Some doctors also believe that it’s better for the patient to hear bad news over the phone than in person. They think that patients can sometimes become too emotional if they’re face-to-face with the doctor when they receive bad news.

It’s easier for the doctor

From the doctor’s perspective, it’s better to deliver bad news as soon as possible. That way, the patient can start coming to terms with it and begin thinking about next steps. It also gives the doctor a chance to explain the situation in more detail and answer any questions the patient may have.

Some patients prefer to receive bad news over the phone so they don’t have to face the doctor in person. This can be helpful if the patient feels like they might get emotional or break down in front of the doctor. It can also be a good way to avoid feeling like you’re being rushed out of the doctor’s office.

However, some patients prefer to receive bad news in person so they can ask questions and get clarification right away. This can be especially important if the situation is serious or life-threatening. It can also help put the patient at ease knowing that their doctor is there with them and is available to provide support.

When do doctors call with bad news?

Although you may hope for a call early in the morning or late at night, the reality is that most doctors will call with bad news at around 5 p.m. This is because they want to deliver the news in person, but they also don’t want to disrupt your workday or evening plans.

In the morning

While there is no set time of day when doctors call with bad news, morning is often the most convenient time for both parties. Doctor’s offices are typically busiest in the afternoon, so calling patients with bad news in the morning allows doctors to get the call out of the way and allows patients to have the rest of the day to process the news.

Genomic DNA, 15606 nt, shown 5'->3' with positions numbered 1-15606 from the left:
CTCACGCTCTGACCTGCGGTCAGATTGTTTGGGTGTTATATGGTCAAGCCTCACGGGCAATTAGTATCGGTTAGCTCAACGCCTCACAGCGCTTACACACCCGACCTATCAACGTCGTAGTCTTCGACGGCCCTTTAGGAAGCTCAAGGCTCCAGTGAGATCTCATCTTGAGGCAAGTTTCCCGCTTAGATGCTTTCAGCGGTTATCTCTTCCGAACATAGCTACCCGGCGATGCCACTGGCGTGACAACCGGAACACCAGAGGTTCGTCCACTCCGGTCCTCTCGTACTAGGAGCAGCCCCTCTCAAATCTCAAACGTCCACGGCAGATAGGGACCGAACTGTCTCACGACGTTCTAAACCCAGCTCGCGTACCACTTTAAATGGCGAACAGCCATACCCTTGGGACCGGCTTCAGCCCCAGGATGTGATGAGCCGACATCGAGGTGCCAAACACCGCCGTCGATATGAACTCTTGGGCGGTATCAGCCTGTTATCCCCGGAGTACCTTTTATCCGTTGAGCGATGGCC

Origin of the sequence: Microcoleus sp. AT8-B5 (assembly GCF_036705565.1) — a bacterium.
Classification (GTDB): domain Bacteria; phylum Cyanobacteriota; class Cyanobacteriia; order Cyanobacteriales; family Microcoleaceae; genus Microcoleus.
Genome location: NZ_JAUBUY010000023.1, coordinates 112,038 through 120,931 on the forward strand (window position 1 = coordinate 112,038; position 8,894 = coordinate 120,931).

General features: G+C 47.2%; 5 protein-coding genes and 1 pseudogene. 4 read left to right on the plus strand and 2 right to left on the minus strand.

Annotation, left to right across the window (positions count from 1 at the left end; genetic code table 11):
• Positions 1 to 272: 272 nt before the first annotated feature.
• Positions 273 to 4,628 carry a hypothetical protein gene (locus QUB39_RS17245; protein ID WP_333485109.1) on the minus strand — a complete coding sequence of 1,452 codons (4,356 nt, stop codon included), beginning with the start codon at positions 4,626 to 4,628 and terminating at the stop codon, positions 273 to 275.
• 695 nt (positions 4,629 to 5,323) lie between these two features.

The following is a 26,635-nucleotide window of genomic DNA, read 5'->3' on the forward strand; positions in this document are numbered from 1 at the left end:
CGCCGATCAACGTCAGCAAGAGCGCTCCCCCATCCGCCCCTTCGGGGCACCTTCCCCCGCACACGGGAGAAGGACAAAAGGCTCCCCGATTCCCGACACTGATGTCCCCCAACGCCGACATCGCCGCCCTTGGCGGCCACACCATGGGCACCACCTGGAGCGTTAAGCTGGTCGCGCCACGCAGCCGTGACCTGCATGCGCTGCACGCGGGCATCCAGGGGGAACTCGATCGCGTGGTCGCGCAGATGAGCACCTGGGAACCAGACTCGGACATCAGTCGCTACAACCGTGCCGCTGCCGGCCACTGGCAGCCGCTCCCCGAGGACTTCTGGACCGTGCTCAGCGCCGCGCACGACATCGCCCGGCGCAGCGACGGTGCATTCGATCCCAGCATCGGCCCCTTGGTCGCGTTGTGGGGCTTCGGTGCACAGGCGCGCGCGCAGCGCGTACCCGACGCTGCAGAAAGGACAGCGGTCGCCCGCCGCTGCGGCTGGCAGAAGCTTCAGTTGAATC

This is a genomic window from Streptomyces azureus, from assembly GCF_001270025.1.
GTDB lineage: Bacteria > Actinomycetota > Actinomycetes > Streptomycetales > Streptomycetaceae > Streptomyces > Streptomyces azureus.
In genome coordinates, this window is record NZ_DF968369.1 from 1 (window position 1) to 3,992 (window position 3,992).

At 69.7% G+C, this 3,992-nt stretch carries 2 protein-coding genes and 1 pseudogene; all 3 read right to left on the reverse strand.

In the afternoon

It’s common for patients to wonder when their doctor will call with test results. While some results are available immediately, others may take a few days. And if the news isn’t good, you might be wondering when doctors call with bad news.

Generally speaking, if a test result is normal, you’re likely to hear from your doctor within a few days. If the result is abnormal, you might get a call sooner. Of course, there are exceptions to this rule. If a test result isn’t immediately available, your doctor may wait to call until he or she has all the information.

Similarly, if your doctor is concerned about something on the test but doesn’t think it’s an emergency, he or she may wait to call so that an appointment can be scheduled for you to discuss the results in person. In general, though, if you haven’t heard from your doctor within a week of having a test, it’s probably safe to assume the results were normal.

As for bad news? There’s no easy answer. Some doctors prefer to deliver bad news in person so they can explain the situation and answer any questions you might have. Others believe it’s best to give you the news over the phone so you have time to process it before coming in for an appointment.

Ultimately, it’s up to your doctor to decide when and how to give you test results — good or bad. If you have concerns about when you should expect to hear from your doctor, don’t hesitate to ask.